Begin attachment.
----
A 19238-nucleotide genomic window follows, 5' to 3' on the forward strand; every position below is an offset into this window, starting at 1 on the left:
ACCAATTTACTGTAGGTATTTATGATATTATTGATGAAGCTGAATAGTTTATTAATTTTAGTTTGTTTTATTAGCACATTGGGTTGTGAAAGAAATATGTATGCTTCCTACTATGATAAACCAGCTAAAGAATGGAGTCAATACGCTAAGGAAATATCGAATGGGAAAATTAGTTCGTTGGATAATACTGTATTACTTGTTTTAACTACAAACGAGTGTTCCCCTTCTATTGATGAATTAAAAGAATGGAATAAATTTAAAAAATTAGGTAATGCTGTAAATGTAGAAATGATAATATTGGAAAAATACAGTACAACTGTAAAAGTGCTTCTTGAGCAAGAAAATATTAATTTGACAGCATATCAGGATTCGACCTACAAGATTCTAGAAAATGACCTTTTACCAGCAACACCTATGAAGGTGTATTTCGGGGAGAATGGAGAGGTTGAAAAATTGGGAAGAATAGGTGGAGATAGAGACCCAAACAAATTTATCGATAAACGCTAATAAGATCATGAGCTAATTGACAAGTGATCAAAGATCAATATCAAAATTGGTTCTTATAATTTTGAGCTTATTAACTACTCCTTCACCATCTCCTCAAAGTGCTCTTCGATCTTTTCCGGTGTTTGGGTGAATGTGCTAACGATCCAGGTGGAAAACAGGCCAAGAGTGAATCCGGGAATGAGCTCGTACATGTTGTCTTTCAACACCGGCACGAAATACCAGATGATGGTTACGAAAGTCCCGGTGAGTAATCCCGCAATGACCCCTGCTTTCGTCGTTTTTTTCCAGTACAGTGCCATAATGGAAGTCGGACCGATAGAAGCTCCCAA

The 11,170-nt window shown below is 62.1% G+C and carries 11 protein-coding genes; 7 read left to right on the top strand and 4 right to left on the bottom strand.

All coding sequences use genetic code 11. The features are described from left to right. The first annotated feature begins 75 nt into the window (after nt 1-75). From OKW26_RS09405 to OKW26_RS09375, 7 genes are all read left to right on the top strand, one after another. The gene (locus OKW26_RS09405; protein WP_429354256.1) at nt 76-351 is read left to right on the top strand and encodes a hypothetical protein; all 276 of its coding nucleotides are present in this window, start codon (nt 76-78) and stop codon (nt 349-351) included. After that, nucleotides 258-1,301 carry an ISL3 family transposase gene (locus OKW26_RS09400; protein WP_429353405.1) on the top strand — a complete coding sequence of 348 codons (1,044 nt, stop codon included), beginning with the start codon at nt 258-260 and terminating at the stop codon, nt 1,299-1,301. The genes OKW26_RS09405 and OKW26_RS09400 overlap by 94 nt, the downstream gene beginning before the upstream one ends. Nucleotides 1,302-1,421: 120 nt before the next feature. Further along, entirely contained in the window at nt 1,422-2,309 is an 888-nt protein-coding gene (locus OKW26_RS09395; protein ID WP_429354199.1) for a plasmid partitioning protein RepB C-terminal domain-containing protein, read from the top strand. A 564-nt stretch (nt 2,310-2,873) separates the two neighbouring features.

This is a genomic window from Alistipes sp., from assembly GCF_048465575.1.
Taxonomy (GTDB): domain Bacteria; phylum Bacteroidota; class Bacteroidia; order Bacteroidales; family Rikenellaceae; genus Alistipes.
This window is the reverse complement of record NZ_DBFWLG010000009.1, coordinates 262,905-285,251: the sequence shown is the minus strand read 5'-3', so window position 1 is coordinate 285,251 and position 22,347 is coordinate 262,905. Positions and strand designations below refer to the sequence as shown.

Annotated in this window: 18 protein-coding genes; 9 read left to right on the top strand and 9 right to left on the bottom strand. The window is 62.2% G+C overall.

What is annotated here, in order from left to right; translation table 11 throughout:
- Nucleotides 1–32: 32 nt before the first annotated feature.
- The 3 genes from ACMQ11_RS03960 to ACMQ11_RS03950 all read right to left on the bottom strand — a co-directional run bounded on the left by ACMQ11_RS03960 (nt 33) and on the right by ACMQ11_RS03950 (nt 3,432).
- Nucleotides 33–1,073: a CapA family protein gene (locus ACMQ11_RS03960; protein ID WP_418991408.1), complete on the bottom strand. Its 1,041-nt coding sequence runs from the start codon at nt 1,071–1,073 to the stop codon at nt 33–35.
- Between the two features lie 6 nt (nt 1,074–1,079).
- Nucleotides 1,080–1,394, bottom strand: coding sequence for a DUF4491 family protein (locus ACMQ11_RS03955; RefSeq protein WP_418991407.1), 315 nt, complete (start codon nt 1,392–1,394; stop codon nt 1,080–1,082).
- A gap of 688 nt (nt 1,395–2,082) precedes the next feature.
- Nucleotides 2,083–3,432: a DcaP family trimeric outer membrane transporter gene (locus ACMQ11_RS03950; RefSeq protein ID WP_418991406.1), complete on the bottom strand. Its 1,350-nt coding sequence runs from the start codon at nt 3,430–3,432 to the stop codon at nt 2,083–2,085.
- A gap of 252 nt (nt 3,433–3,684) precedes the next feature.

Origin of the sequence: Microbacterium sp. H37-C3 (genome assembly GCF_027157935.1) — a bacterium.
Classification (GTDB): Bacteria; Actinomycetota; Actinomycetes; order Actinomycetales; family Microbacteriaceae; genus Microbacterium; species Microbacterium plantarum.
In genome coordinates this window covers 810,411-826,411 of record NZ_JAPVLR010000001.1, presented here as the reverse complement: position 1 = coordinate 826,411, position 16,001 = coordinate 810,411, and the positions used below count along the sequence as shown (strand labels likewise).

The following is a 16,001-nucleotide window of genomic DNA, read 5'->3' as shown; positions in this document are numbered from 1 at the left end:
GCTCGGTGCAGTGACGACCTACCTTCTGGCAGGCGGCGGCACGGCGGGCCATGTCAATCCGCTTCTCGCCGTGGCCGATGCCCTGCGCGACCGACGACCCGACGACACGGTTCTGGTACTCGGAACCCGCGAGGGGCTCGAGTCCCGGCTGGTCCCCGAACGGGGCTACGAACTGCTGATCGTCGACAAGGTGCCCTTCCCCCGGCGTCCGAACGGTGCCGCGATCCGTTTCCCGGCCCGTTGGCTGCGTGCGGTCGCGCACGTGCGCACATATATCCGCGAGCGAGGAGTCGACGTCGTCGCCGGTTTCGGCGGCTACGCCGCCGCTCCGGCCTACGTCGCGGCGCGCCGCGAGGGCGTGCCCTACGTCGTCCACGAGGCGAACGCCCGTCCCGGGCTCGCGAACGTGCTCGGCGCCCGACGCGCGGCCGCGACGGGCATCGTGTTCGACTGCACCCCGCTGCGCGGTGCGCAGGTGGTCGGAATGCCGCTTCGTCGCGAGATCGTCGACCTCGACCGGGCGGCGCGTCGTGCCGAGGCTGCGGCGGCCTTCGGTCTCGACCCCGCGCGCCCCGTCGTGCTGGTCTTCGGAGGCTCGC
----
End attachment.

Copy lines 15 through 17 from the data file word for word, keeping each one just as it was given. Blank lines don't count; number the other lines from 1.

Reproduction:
- A gap of 688 nt (nt 1,395–2,082) precedes the next feature.
- Nucleotides 2,083–3,432: a DcaP family trimeric outer membrane transporter gene (locus ACMQ11_RS03950; RefSeq protein ID WP_418991406.1), complete on the bottom strand. Its 1,350-nt coding sequence runs from the start codon at nt 3,430–3,432 to the stop codon at nt 2,083–2,085.
- A gap of 252 nt (nt 3,433–3,684) precedes the next feature.